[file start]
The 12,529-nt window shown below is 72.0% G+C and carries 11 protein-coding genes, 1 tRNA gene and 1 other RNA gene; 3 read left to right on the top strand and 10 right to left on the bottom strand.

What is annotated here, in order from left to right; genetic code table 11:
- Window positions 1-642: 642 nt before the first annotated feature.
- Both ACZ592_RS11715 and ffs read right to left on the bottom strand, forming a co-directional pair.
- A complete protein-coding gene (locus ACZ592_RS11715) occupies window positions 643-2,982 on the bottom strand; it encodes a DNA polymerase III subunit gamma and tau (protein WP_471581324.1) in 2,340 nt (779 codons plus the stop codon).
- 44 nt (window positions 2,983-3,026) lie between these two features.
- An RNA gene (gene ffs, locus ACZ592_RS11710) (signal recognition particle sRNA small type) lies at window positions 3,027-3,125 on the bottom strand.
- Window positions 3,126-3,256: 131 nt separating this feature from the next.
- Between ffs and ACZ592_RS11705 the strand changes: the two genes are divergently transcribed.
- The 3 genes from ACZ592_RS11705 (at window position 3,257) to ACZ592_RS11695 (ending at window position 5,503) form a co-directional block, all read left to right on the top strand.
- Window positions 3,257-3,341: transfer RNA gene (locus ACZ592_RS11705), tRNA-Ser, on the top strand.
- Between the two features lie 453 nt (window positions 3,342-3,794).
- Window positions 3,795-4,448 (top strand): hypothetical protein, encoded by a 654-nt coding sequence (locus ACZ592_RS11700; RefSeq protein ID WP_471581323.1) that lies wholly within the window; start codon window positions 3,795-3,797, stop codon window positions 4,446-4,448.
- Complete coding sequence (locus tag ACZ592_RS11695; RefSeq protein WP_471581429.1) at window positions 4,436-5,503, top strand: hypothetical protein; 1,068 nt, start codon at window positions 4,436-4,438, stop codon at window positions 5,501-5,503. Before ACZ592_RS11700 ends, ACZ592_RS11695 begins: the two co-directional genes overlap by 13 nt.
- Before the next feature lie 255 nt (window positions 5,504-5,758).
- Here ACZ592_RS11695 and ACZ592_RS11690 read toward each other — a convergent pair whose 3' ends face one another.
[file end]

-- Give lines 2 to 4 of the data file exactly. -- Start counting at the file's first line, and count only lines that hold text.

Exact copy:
What is annotated here, in order from left to right; genetic code table 11:
- Window positions 1-642: 642 nt before the first annotated feature.
- Both ACZ592_RS11715 and ffs read right to left on the bottom strand, forming a co-directional pair.